The Economic and Business Outlook for Manufacturers

30 & 31 October 2024

NEC, Birmingham

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30 & 31 Oct 2024 | NEC Birmingham

The Economic and Business Outlook for Manufacturers

London, 07/10/23

David Smith, Economics Editor of The Sunday Times, graced us with his presence at Advanced Engineering 2023. His opening session, ‘The Economic and Business Outlook for Manufacturers: Prospects in a Time of Uncertainty,’ provided valuable insights and prompted profound questions about the current state and prospects of the manufacturing sector. We are delighted to note that these discussions didn’t end with the two-day event but extended to a broader audience. Read his further thoughts, facts, and inquiries regarding the manufacturing industry.

“A few days ago, I visited the Advanced Engineering show at the NEC in Birmingham, and it provided a reminder that we do indeed still make things in the UK, and that engineers and manufacturers remain highly inventive and innovative, as they must be to compete in the world.
I understood the machinery and gizmos on show at about half the exhibit stands, including some clever robots and, dotted around, Formula One racing cars, in which the UK is a world leader.
It is important to encourage manufacturing and engineering, which are going through a tough time now, as is industry globally. The latest purchasing managers’ index (PMI) for the sector suggested UK manufacturing output fell for the eighth month in a row in October.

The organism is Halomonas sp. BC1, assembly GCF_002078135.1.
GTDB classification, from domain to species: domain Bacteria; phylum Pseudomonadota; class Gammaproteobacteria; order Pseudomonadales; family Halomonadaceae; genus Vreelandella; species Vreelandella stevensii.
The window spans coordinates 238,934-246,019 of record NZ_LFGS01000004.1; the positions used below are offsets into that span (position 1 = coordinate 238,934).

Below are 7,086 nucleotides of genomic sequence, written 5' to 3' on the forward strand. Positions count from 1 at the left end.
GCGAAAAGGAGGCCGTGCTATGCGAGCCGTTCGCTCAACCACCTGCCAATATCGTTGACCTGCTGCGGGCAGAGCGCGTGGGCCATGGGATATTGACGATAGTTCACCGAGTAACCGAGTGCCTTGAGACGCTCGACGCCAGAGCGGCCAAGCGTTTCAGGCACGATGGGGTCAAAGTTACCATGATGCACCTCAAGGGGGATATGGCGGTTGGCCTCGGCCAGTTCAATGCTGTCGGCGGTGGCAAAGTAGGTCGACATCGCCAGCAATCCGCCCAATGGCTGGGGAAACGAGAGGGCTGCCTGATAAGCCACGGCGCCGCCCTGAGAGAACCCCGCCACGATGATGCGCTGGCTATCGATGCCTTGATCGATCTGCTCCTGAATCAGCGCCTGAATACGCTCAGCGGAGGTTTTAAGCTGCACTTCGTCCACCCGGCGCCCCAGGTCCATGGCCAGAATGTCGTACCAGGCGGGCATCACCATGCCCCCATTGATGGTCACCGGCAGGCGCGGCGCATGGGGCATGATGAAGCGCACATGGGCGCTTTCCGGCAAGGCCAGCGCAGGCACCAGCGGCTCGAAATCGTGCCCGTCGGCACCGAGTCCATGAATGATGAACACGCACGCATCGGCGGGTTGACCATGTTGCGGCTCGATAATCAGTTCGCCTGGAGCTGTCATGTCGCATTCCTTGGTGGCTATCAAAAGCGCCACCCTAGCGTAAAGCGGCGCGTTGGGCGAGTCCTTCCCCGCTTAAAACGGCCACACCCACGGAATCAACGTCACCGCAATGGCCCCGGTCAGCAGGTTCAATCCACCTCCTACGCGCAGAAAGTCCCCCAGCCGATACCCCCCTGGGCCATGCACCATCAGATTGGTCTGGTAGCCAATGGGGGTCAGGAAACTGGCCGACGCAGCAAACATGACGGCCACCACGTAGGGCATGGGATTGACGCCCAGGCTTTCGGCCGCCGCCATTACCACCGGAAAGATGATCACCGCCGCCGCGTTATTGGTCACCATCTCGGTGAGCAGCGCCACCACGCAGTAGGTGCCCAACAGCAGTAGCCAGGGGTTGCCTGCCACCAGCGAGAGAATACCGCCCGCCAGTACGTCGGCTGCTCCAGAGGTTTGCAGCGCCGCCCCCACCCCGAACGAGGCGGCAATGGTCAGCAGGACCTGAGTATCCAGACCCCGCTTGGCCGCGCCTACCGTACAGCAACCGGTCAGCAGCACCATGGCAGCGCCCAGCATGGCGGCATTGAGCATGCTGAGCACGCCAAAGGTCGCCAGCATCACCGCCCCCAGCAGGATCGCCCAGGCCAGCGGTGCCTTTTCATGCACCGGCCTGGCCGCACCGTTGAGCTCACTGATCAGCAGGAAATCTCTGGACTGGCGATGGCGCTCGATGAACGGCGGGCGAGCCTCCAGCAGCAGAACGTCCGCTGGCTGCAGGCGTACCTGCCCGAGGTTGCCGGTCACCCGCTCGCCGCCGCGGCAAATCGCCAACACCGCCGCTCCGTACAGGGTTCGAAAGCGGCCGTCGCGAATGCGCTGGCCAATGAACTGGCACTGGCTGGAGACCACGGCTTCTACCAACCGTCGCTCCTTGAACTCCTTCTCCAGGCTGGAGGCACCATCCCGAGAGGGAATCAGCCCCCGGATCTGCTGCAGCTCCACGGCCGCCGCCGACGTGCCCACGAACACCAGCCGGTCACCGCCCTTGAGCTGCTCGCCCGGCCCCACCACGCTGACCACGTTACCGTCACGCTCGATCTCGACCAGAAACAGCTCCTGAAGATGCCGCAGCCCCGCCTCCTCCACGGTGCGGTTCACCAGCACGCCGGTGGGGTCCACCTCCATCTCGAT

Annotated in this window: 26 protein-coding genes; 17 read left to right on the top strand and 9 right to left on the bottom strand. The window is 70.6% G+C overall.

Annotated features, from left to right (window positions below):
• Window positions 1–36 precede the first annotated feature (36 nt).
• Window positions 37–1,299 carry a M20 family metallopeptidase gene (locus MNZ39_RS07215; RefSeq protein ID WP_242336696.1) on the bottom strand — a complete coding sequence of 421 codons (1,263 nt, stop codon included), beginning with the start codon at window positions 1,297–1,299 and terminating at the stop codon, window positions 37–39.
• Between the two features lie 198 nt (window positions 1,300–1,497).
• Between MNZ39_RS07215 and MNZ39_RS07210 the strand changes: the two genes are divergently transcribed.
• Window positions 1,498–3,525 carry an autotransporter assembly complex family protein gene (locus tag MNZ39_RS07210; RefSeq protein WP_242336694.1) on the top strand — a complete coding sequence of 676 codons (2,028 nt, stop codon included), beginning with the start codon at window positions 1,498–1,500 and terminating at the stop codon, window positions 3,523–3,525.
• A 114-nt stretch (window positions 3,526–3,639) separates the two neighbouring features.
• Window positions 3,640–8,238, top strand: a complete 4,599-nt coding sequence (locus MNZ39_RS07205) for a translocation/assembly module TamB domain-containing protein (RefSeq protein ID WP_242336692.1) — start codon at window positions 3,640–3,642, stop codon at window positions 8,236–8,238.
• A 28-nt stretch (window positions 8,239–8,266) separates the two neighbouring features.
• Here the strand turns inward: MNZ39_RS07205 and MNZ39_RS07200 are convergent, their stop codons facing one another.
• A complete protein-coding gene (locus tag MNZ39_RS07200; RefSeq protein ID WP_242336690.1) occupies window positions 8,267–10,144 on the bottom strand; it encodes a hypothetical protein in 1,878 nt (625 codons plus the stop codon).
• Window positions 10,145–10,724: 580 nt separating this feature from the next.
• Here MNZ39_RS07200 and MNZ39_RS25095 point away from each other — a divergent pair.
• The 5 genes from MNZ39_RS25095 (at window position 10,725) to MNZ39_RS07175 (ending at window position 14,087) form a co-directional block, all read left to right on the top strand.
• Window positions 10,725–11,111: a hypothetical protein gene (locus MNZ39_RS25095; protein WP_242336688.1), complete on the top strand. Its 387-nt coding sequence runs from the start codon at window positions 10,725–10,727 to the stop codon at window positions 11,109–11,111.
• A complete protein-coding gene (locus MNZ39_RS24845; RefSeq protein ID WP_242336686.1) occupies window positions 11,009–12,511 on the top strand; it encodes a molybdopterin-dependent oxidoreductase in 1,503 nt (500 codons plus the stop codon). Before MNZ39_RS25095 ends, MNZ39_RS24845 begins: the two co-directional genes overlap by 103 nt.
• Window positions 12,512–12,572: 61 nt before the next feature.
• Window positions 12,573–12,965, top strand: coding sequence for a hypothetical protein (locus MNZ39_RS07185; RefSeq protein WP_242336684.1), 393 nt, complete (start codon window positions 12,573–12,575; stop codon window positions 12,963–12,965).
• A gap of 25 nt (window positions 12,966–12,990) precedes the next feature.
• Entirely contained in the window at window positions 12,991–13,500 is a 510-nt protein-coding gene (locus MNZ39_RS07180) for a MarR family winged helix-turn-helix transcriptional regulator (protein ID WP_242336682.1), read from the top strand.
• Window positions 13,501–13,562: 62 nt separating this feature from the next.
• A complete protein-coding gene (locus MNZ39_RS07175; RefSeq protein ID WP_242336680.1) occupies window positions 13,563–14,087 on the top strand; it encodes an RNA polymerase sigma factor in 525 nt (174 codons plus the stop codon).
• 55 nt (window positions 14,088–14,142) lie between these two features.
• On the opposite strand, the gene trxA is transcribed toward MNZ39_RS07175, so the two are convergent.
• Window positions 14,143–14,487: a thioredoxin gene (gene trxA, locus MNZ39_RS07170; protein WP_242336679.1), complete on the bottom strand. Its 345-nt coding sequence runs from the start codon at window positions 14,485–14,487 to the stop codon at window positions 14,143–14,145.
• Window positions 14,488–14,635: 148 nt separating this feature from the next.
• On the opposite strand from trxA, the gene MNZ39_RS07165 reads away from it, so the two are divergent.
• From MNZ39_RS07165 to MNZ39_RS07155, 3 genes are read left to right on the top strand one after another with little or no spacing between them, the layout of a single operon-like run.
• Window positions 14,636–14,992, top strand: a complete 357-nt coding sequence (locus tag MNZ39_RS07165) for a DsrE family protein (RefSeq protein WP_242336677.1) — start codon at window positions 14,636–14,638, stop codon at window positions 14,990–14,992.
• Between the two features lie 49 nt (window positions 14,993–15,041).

In contrast, several readers got in touch with me about an article in The Economist, which suggested that UK manufacturers are doing very well and quoted figures from the OECD indicating that productivity has been booming in the sector, with gross value added per employee up by 37 per cent between 2007 and 2021, against an average of 12 per cent for other G7 countries.
This seemed odd, not least because while manufacturing accounts for just under 10 per cent of the economy, a figure like that is hard to square with the broadly stagnant productivity picture for the economy as a whole.
So I had a look at the figures and they are indeed odd. They suggest that UK manufacturing productivity was unremarkable until 2019, but, outstripping productivity growth for the economy as a whole (as it usually does).
It then jumped by more than 16 per cent between 2019 and 2021, apparently receiving a massive pandemic boost.
There is a much less dramatic effect in official figures from the Office for National Statistics. The OECD may have been using older 2021 figures for manufacturing, now revised lower.
So, what is going on here? Manufacturing output held up well during Covid, and in some areas was directly boosted by it, before subsequently falling back — but employment fell, by about 6 per cent at its low point. Furlough may also have affected the comparisons. The big picture is that if we take manufacturing output over the long term, last year it was a mere 5.9 per cent higher than in 2007, which is not much to show for 15 years, while manufacturing employment fell by between 13 and 14 per cent.
We all want manufacturing to succeed, but it is too soon to celebrate”.
Read full article here 

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